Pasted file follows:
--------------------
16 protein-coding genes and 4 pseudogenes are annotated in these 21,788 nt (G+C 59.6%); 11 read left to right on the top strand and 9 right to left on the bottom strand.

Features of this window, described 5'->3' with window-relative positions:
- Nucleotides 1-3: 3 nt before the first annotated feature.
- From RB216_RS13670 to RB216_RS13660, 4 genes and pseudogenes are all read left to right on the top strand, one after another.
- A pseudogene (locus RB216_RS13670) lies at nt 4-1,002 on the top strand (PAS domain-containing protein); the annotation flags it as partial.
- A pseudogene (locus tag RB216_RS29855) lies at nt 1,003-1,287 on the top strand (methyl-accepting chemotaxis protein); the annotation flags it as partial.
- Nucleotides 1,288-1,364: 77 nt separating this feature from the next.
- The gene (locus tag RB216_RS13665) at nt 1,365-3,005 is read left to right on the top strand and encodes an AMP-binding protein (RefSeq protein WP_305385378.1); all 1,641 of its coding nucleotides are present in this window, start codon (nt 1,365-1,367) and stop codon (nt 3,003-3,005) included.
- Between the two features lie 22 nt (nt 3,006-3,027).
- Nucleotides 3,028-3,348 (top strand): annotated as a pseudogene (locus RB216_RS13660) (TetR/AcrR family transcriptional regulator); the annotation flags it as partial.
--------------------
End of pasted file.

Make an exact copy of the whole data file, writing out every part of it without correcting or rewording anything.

16 protein-coding genes and 4 pseudogenes are annotated in these 21,788 nt (G+C 59.6%); 11 read left to right on the top strand and 9 right to left on the bottom strand.

Features of this window, described 5'->3' with window-relative positions:
- Nucleotides 1-3: 3 nt before the first annotated feature.
- From RB216_RS13670 to RB216_RS13660, 4 genes and pseudogenes are all read left to right on the top strand, one after another.
- A pseudogene (locus RB216_RS13670) lies at nt 4-1,002 on the top strand (PAS domain-containing protein); the annotation flags it as partial.
- A pseudogene (locus tag RB216_RS29855) lies at nt 1,003-1,287 on the top strand (methyl-accepting chemotaxis protein); the annotation flags it as partial.
- Nucleotides 1,288-1,364: 77 nt separating this feature from the next.
- The gene (locus tag RB216_RS13665) at nt 1,365-3,005 is read left to right on the top strand and encodes an AMP-binding protein (RefSeq protein WP_305385378.1); all 1,641 of its coding nucleotides are present in this window, start codon (nt 1,365-1,367) and stop codon (nt 3,003-3,005) included.
- Between the two features lie 22 nt (nt 3,006-3,027).
- Nucleotides 3,028-3,348 (top strand): annotated as a pseudogene (locus RB216_RS13660) (TetR/AcrR family transcriptional regulator); the annotation flags it as partial.